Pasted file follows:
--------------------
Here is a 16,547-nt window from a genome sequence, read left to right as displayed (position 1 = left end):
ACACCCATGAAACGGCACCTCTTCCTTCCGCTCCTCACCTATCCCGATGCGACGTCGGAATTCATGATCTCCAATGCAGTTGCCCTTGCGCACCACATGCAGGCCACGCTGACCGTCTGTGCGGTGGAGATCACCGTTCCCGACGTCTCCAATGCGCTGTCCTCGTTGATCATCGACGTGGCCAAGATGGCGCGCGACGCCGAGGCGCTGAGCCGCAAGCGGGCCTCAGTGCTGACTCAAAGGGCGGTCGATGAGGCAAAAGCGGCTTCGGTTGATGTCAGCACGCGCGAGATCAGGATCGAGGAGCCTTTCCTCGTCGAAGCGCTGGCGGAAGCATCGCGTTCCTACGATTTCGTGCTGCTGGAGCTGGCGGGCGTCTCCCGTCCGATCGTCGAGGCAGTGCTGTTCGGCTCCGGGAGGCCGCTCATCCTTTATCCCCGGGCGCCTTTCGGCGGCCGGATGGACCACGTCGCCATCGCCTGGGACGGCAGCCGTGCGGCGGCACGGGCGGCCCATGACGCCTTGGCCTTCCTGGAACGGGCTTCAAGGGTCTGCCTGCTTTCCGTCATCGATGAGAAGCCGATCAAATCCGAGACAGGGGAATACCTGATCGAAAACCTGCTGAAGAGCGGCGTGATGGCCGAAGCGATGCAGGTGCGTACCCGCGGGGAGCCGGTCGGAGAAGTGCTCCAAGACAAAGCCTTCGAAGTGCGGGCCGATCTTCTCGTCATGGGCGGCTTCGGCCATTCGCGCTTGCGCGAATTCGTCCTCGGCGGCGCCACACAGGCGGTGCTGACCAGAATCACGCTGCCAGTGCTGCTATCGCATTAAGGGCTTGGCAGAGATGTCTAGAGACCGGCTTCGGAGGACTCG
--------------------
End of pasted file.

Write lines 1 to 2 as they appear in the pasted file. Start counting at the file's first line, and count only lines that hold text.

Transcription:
Here is a 16,547-nt window from a genome sequence, read left to right as displayed (position 1 = left end):
ACACCCATGAAACGGCACCTCTTCCTTCCGCTCCTCACCTATCCCGATGCGACGTCGGAATTCATGATCTCCAATGCAGTTGCCCTTGCGCACCACATGCAGGCCACGCTGACCGTCTGTGCGGTGGAGATCACCGTTCCCGACGTCTCCAATGCGCTGTCCTCGTTGATCATCGACGTGGCCAAGATGGCGCGCGACGCCGAGGCGCTGAGCCGCAAGCGGGCCTCAGTGCTGACTCAAAGGGCGGTCGATGAGGCAAAAGCGGCTTCGGTTGATGTCAGCACGCGCGAGATCAGGATCGAGGAGCCTTTCCTCGTCGAAGCGCTGGCGGAAGCATCGCGTTCCTACGATTTCGTGCTGCTGGAGCTGGCGGGCGTCTCCCGTCCGATCGTCGAGGCAGTGCTGTTCGGCTCCGGGAGGCCGCTCATCCTTTATCCCCGGGCGCCTTTCGGCGGCCGGATGGACCACGTCGCCATCGCCTGGGACGGCAGCCGTGCGGCGGCACGGGCGGCCCATGACGCCTTGGCCTTCCTGGAACGGGCTTCAAGGGTCTGCCTGCTTTCCGTCATCGATGAGAAGCCGATCAAATCCGAGACAGGGGAATACCTGATCGAAAACCTGCTGAAGAGCGGCGTGATGGCCGAAGCGATGCAGGTGCGTACCCGCGGGGAGCCGGTCGGAGAAGTGCTCCAAGACAAAGCCTTCGAAGTGCGGGCCGATCTTCTCGTCATGGGCGGCTTCGGCCATTCGCGCTTGCGCGAATTCGTCCTCGGCGGCGCCACACAGGCGGTGCTGACCAGAATCACGCTGCCAGTGCTGCTATCGCATTAAGGGCTTGGCAGAGATGTCTAGAGACCGGCTTCGGAGGACTCG